The GOP Politicians Who Voted Against Ending Film Subsidies

Those voting for more tax credits explain why

Rep. Mike Callton, R-Nashville; Rep. Kathy Crawford, R-Novi; Rep. Ben Glardon, R-Owosso; Rep Peter Lucido, R-Washington Township; and Rep. Mike McCready, R-Birmingham, supported more film subsidies.

CORRECTION: Six Republicans voted against House Bill 4122. State Rep. Jason Sheppard, R-Temperance, also voted against the bill but was not included in the story.

Last Wednesday, on a 58-51 vote, the Michigan House passed House Bill 4122, which would eliminate the state’s film subsidy program. The action would, among other things, free up the $50 million Gov. Rick Snyder proposed spending on the program for next year.

Five Republicans joined with 46 Democrats to vote against the measure, which will now go to the Senate where the chances of passage are unknown. The five GOP lawmakers who voted “no” were Rep. Mike Callton of Nashville, whose district has a 61.8 percent Republican base; Rep. Kathy Crawford of Novi, whose district has a 57.8 percent Republican base; Rep. Ben Glardon of Owosso, whose district has a 51.4 percent Republican base; Rep Peter Lucido of Washington Township, whose district has a 61.4 percent Republican base; and Rep. Mike McCready of Birmingham, whose district has a 55.5 percent Republican base.

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Rep. Paul Muxlow, R-Brown City, did not vote.

Michigan’s film subsidies date back to 2008, when they were authorized on the premise that paying producers to shoot here would inspire a home-grown film movie industry to take root. But after handing producers nearly $500 million in taxpayer-funded subsidies from 2008 through 2013, Michigan’s return on investment has been a net drop in the number of full-time film jobs here, from 1,663 to 1,561. The program's failure to generate a state film production industry is consistent with what economic analysts on both the right and the left have found typical of film subsidies generally.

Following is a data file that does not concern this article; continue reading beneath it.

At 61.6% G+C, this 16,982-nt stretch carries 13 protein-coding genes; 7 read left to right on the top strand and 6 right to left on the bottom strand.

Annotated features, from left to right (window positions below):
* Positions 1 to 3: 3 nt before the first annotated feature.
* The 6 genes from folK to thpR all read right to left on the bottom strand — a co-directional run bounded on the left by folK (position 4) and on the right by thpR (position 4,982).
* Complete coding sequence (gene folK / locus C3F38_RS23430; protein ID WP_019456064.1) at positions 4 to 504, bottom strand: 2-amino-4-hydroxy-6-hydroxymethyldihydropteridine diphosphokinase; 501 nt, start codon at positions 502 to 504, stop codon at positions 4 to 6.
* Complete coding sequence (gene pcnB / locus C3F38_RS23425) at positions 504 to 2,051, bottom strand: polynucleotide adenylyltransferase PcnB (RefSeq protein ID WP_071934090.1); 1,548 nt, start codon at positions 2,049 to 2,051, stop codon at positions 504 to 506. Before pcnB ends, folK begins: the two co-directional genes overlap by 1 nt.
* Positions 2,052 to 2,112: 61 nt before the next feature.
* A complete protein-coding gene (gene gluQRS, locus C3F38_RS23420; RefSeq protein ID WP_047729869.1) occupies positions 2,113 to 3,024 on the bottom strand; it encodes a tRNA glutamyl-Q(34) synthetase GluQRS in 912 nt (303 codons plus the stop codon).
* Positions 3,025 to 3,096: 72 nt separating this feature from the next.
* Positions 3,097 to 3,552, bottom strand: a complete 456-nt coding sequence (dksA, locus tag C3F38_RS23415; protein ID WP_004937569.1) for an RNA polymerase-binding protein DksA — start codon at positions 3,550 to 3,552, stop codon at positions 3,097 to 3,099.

Snyder's overhaul of the state's business tax in 2011 also dismantled the means by which the original program’s “incentives” were delivered, which was “refundable” tax credits. The Legislature reconstituted the program to simply send subsidy checks to producers, with the aggregate amount determined in the annual appropriations process. At the same time, the Legislature added a Jan. 1, 2015 sunset on the program.

But the December 2014 lame duck session became the home of the subsidy program that would not die: Legislation to tweak the program and extend it through 2018 was passed overwhelmingly and signed into law by Snyder.

Earlier this year, however, the budgetary impact of long-term “refundable” tax credit deals selectively granted to certain corporations and developers when Jennifer Granholm was governor made news.

Businesses began either cashing in the credits or using them against taxes due. At a legislative hearing in February, the MEDC testified that taxpayers would ultimately be on the hook and annual state budgets would be negatively impacted to the tune of $9.38 billion over the next decade because of the tax credits.

With the $9.38 billion in tax credits in the headlines, there was reason to believe the legislature might quickly reverse what it had done in December and kill the film credits. House Bill 4122 began moving through the process, but in the week prior to Wednesday’s vote in the House, Senate Majority Leader Arlan Meekhof, R-West Olive, and Snyder poured cold water on the idea of ending the subsidies.

Meekhof maintains that switching the film subsidy program off after it had just been turned back on again would send businesses a message that the State of Michigan isn’t an entity that can be relied upon. Snyder has also said he doesn’t support ending the film subsidies immediately.